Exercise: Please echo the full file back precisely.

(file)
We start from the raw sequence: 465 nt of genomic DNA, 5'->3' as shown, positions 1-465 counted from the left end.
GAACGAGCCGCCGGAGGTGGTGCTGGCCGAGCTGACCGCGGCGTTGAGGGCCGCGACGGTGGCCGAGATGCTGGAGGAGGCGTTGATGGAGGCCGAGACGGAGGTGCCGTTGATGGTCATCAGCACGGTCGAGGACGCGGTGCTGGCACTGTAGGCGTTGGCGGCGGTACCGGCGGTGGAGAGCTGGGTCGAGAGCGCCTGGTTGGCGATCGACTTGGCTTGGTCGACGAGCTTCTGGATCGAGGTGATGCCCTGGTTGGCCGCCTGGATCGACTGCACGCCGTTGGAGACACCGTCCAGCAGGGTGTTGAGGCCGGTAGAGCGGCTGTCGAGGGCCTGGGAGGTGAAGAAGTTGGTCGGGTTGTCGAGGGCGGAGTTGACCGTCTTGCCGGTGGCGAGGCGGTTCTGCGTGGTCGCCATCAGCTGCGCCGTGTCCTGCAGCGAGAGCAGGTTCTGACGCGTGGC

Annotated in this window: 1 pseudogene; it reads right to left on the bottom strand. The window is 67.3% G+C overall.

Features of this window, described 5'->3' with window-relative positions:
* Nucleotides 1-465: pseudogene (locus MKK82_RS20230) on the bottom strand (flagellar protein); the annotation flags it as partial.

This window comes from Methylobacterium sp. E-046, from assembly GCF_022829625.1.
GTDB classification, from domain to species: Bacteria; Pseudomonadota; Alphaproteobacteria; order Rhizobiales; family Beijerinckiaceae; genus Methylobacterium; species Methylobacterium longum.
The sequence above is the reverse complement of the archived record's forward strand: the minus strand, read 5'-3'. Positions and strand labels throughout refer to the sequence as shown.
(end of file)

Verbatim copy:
We start from the raw sequence: 465 nt of genomic DNA, 5'->3' as shown, positions 1-465 counted from the left end.
GAACGAGCCGCCGGAGGTGGTGCTGGCCGAGCTGACCGCGGCGTTGAGGGCCGCGACGGTGGCCGAGATGCTGGAGGAGGCGTTGATGGAGGCCGAGACGGAGGTGCCGTTGATGGTCATCAGCACGGTCGAGGACGCGGTGCTGGCACTGTAGGCGTTGGCGGCGGTACCGGCGGTGGAGAGCTGGGTCGAGAGCGCCTGGTTGGCGATCGACTTGGCTTGGTCGACGAGCTTCTGGATCGAGGTGATGCCCTGGTTGGCCGCCTGGATCGACTGCACGCCGTTGGAGACACCGTCCAGCAGGGTGTTGAGGCCGGTAGAGCGGCTGTCGAGGGCCTGGGAGGTGAAGAAGTTGGTCGGGTTGTCGAGGGCGGAGTTGACCGTCTTGCCGGTGGCGAGGCGGTTCTGCGTGGTCGCCATCAGCTGCGCCGTGTCCTGCAGCGAGAGCAGGTTCTGACGCGTGGC

Annotated in this window: 1 pseudogene; it reads right to left on the bottom strand. The window is 67.3% G+C overall.

Features of this window, described 5'->3' with window-relative positions:
* Nucleotides 1-465: pseudogene (locus MKK82_RS20230) on the bottom strand (flagellar protein); the annotation flags it as partial.

This window comes from Methylobacterium sp. E-046, from assembly GCF_022829625.1.
GTDB classification, from domain to species: Bacteria; Pseudomonadota; Alphaproteobacteria; order Rhizobiales; family Beijerinckiaceae; genus Methylobacterium; species Methylobacterium longum.
The sequence above is the reverse complement of the archived record's forward strand: the minus strand, read 5'-3'. Positions and strand labels throughout refer to the sequence as shown.